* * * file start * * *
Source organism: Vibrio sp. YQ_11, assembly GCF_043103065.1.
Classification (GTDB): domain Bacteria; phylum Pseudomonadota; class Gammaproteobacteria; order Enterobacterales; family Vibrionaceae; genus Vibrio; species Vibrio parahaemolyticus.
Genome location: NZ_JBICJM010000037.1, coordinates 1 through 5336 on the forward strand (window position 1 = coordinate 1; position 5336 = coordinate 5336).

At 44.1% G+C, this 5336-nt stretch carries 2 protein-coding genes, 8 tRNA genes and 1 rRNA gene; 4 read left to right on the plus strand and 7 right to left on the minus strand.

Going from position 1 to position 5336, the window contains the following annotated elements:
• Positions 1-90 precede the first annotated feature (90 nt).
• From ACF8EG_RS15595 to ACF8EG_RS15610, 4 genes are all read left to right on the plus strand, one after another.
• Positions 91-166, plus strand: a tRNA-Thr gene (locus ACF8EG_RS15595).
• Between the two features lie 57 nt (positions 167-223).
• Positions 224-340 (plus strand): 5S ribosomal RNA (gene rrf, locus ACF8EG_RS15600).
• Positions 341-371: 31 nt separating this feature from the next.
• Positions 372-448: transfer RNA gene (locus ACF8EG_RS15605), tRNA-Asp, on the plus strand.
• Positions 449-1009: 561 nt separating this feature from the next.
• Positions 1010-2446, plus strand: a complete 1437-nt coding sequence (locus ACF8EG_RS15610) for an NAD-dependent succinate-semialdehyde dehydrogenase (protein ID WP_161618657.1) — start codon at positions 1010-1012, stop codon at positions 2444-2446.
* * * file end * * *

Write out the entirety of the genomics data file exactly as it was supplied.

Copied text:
Source organism: Vibrio sp. YQ_11, assembly GCF_043103065.1.
Classification (GTDB): domain Bacteria; phylum Pseudomonadota; class Gammaproteobacteria; order Enterobacterales; family Vibrionaceae; genus Vibrio; species Vibrio parahaemolyticus.
Genome location: NZ_JBICJM010000037.1, coordinates 1 through 5336 on the forward strand (window position 1 = coordinate 1; position 5336 = coordinate 5336).

At 44.1% G+C, this 5336-nt stretch carries 2 protein-coding genes, 8 tRNA genes and 1 rRNA gene; 4 read left to right on the plus strand and 7 right to left on the minus strand.

Going from position 1 to position 5336, the window contains the following annotated elements:
• Positions 1-90 precede the first annotated feature (90 nt).
• From ACF8EG_RS15595 to ACF8EG_RS15610, 4 genes are all read left to right on the plus strand, one after another.
• Positions 91-166, plus strand: a tRNA-Thr gene (locus ACF8EG_RS15595).
• Between the two features lie 57 nt (positions 167-223).
• Positions 224-340 (plus strand): 5S ribosomal RNA (gene rrf, locus ACF8EG_RS15600).
• Positions 341-371: 31 nt separating this feature from the next.
• Positions 372-448: transfer RNA gene (locus ACF8EG_RS15605), tRNA-Asp, on the plus strand.
• Positions 449-1009: 561 nt separating this feature from the next.
• Positions 1010-2446, plus strand: a complete 1437-nt coding sequence (locus ACF8EG_RS15610) for an NAD-dependent succinate-semialdehyde dehydrogenase (protein ID WP_161618657.1) — start codon at positions 1010-1012, stop codon at positions 2444-2446.